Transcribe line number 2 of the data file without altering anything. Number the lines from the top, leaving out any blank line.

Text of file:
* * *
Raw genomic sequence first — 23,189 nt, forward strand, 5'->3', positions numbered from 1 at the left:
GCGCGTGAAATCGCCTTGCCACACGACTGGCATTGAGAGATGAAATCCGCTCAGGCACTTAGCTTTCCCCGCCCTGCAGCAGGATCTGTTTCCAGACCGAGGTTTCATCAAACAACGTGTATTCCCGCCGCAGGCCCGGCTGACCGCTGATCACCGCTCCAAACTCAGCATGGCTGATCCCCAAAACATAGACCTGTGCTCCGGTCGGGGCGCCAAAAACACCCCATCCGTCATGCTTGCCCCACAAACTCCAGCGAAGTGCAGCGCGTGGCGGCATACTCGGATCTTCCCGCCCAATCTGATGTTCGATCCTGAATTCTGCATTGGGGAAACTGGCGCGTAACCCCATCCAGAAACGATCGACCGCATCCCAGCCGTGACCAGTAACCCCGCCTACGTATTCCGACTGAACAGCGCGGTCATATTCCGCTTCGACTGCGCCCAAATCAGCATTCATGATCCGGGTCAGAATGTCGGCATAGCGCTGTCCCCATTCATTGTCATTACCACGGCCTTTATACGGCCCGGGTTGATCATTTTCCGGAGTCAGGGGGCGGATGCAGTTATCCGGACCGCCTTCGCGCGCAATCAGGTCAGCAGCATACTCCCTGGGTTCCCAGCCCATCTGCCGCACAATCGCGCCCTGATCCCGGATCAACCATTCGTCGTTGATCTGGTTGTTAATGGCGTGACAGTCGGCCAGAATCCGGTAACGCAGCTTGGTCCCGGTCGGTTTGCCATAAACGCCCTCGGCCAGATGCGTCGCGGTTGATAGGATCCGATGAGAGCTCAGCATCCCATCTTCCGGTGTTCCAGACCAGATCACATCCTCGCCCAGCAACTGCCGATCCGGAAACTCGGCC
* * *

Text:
GCGCGTGAAATCGCCTTGCCACACGACTGGCATTGAGAGATGAAATCCGCTCAGGCACTTAGCTTTCCCCGCCCTGCAGCAGGATCTGTTTCCAGACCGAGGTTTCATCAAACAACGTGTATTCCCGCCGCAGGCCCGGCTGACCGCTGATCACCGCTCCAAACTCAGCATGGCTGATCCCCAAAACATAGACCTGTGCTCCGGTCGGGGCGCCAAAAACACCCCATCCGTCATGCTTGCCCCACAAACTCCAGCGAAGTGCAGCGCGTGGCGGCATACTCGGATCTTCCCGCCCAATCTGATGTTCGATCCTGAATTCTGCATTGGGGAAACTGGCGCGTAACCCCATCCAGAAACGATCGACCGCATCCCAGCCGTGACCAGTAACCCCGCCTACGTATTCCGACTGAACAGCGCGGTCATATTCCGCTTCGACTGCGCCCAAATCAGCATTCATGATCCGGGTCAGAATGTCGGCATAGCGCTGTCCCCATTCATTGTCATTACCACGGCCTTTATACGGCCCGGGTTGATCATTTTCCGGAGTCAGGGGGCGGATGCAGTTATCCGGACCGCCTTCGCGCGCAATCAGGTCAGCAGCATACTCCCTGGGTTCCCAGCCCATCTGCCGCACAATCGCGCCCTGATCCCGGATCAACCATTCGTCGTTGATCTGGTTGTTAATGGCGTGACAGTCGGCCAGAATCCGGTAACGCAGCTTGGTCCCGGTCGGTTTGCCATAAACGCCCTCGGCCAGATGCGTCGCGGTTGATAGGATCCGATGAGAGCTCAGCATCCCATCTTCCGGTGTTCCAGACCAGATCACATCCTCGCCCAGCAACTGCCGATCCGGAAACTCGGCC